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Hoffmann, R. A wiki for the life sciences where authorship matters. Nature Genetics (2008)

Loss of imprinting in colorectal cancer linked to hypomethylation of H19 and IGF2.

Epigenetic alterations in human cancers include global DNA hypomethylation,gene hypomethylation and promoter hypermethylation, and loss of imprinting (LOI) of the insulin-like growth factor-II gene (IGF2). A mechanism for LOI described previously is hypermethylation of a differentially methylated region (DMR) upstream of the H19 gene, allowing activation of the normally silent maternal allele of IGF2. Here we show that this mechanism does not apply to colorectal cancers, which show hypomethylation of the H19 DMR as well as a DMR upstream of exon 3 of IGF2. This hypomethylation is found in both colorectal cancers and normal mucosa from the same patients, and in cell lines with somatic cell knockout of DNA methyltransferases DNMT1 and DNMT3B. These data suggest that hypomethylation is a mechanism for LOI, that the popular IGF2-H19 enhancer competition model for IGF2 imprinting does not apply to the human colon, and that an alternative model for LOI would involve a transcriptional repressor acting on the normally silent maternal allele of IGF2.[1]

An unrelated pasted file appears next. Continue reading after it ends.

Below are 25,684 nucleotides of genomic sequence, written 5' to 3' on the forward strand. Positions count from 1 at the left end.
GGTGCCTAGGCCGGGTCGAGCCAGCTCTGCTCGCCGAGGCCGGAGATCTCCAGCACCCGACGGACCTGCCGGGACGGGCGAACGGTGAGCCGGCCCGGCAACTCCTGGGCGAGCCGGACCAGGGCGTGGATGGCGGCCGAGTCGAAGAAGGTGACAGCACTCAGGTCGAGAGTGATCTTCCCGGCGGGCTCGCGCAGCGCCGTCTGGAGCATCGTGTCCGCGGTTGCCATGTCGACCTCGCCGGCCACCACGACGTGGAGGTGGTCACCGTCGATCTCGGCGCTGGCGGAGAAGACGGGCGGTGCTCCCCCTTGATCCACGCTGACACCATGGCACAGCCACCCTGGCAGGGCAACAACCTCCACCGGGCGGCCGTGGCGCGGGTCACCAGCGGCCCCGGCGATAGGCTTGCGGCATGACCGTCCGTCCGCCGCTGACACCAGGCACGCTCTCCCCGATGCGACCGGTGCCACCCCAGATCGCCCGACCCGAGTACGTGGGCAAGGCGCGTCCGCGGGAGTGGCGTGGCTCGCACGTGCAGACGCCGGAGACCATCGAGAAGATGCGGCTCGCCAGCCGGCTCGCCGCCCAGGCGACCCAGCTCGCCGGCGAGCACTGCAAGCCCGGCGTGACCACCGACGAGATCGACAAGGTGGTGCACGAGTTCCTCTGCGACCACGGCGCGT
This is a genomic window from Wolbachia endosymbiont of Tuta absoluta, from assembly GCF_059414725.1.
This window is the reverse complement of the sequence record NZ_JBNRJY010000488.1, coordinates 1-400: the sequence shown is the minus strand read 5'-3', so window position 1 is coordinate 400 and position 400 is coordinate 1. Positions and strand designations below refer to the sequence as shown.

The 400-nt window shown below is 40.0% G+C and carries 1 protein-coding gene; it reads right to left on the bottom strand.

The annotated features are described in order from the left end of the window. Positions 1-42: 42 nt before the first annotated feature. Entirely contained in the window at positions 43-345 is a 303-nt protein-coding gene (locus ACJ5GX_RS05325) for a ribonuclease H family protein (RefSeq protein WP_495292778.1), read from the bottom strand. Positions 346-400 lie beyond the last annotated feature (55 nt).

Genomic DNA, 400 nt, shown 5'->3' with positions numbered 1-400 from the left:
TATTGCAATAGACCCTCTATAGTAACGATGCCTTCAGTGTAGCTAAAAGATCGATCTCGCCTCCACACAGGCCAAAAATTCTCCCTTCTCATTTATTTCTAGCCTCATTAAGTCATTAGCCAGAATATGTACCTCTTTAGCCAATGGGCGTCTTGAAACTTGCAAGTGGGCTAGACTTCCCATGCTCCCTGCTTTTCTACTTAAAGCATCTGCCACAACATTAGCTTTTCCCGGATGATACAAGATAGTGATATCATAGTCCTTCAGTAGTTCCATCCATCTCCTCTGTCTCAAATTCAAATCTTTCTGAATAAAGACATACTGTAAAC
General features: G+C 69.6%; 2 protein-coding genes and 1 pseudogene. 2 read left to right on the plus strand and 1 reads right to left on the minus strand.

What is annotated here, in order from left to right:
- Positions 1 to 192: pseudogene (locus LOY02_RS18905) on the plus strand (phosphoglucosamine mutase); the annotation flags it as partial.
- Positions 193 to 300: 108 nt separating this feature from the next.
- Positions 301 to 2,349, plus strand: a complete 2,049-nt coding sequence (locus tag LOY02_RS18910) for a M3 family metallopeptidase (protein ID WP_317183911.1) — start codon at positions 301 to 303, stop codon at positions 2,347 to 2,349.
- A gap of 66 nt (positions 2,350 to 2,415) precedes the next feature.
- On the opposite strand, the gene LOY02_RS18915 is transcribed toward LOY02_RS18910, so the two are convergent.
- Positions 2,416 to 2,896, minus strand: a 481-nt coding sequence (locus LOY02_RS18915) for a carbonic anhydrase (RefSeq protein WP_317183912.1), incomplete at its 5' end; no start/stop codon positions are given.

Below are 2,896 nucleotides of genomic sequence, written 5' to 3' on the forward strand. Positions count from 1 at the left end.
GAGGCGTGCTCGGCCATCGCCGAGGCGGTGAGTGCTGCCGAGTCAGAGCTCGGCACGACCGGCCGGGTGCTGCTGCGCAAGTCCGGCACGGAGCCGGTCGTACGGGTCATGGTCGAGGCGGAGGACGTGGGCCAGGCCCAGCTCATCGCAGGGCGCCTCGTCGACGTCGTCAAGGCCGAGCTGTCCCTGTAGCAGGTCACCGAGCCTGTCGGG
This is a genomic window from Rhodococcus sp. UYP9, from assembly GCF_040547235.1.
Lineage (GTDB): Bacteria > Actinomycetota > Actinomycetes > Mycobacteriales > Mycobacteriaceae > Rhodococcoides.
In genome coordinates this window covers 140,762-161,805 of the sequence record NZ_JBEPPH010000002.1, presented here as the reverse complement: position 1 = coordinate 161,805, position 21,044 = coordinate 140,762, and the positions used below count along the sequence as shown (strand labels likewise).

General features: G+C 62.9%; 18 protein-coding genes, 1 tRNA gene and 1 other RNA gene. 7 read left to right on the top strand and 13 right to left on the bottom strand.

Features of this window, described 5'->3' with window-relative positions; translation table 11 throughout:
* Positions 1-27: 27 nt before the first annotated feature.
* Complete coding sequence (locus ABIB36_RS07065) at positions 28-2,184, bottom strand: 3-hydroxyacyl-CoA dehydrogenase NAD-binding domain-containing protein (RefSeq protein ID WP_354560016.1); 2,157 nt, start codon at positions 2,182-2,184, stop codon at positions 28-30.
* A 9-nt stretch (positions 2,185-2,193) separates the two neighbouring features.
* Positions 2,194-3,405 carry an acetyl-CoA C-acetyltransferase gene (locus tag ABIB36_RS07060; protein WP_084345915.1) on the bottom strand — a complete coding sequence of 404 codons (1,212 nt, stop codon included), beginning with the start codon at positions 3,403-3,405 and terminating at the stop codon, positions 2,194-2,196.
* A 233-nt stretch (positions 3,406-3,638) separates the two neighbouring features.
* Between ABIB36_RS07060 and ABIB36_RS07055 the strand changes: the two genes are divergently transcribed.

1. Loss of imprinting in colorectal cancer linked to hypomethylation of H19 and IGF2. Cui, H., Onyango, P., Brandenburg, S., Wu, Y., Hsieh, C.L., Feinberg, A.P. Cancer Res. (2002) [Pubmed]
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